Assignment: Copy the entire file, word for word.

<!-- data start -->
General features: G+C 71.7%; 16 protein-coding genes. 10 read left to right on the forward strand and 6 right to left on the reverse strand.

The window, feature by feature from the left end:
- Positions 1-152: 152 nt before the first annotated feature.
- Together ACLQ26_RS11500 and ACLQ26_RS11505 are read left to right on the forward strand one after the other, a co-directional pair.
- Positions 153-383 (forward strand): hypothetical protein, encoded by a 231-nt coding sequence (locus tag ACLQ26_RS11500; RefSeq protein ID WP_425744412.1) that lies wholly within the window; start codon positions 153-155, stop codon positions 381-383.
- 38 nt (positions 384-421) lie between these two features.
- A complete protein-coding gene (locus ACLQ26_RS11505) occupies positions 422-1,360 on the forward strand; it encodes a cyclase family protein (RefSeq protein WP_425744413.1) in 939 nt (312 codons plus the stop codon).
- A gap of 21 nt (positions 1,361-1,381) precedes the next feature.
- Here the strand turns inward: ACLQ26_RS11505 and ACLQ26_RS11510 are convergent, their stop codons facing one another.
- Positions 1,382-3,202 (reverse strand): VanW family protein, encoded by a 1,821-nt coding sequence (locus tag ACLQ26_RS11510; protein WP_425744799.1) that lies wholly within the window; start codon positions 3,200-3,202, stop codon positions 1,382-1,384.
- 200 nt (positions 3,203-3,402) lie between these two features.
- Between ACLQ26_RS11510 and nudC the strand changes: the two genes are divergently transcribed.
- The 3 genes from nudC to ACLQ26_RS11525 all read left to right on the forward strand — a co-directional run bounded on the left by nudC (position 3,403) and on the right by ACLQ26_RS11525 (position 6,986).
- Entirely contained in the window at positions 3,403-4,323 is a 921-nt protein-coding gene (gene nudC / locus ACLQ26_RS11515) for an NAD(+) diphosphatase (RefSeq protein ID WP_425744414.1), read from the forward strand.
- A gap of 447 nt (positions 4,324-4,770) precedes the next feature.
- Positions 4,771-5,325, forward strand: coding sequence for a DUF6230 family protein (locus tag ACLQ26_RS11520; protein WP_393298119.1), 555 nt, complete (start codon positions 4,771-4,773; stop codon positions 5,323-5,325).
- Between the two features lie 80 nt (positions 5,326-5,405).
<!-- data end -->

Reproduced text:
General features: G+C 71.7%; 16 protein-coding genes. 10 read left to right on the forward strand and 6 right to left on the reverse strand.

The window, feature by feature from the left end:
- Positions 1-152: 152 nt before the first annotated feature.
- Together ACLQ26_RS11500 and ACLQ26_RS11505 are read left to right on the forward strand one after the other, a co-directional pair.
- Positions 153-383 (forward strand): hypothetical protein, encoded by a 231-nt coding sequence (locus tag ACLQ26_RS11500; RefSeq protein ID WP_425744412.1) that lies wholly within the window; start codon positions 153-155, stop codon positions 381-383.
- 38 nt (positions 384-421) lie between these two features.
- A complete protein-coding gene (locus ACLQ26_RS11505) occupies positions 422-1,360 on the forward strand; it encodes a cyclase family protein (RefSeq protein WP_425744413.1) in 939 nt (312 codons plus the stop codon).
- A gap of 21 nt (positions 1,361-1,381) precedes the next feature.
- Here the strand turns inward: ACLQ26_RS11505 and ACLQ26_RS11510 are convergent, their stop codons facing one another.
- Positions 1,382-3,202 (reverse strand): VanW family protein, encoded by a 1,821-nt coding sequence (locus tag ACLQ26_RS11510; protein WP_425744799.1) that lies wholly within the window; start codon positions 3,200-3,202, stop codon positions 1,382-1,384.
- 200 nt (positions 3,203-3,402) lie between these two features.
- Between ACLQ26_RS11510 and nudC the strand changes: the two genes are divergently transcribed.
- The 3 genes from nudC to ACLQ26_RS11525 all read left to right on the forward strand — a co-directional run bounded on the left by nudC (position 3,403) and on the right by ACLQ26_RS11525 (position 6,986).
- Entirely contained in the window at positions 3,403-4,323 is a 921-nt protein-coding gene (gene nudC / locus ACLQ26_RS11515) for an NAD(+) diphosphatase (RefSeq protein ID WP_425744414.1), read from the forward strand.
- A gap of 447 nt (positions 4,324-4,770) precedes the next feature.
- Positions 4,771-5,325, forward strand: coding sequence for a DUF6230 family protein (locus tag ACLQ26_RS11520; protein WP_393298119.1), 555 nt, complete (start codon positions 4,771-4,773; stop codon positions 5,323-5,325).
- Between the two features lie 80 nt (positions 5,326-5,405).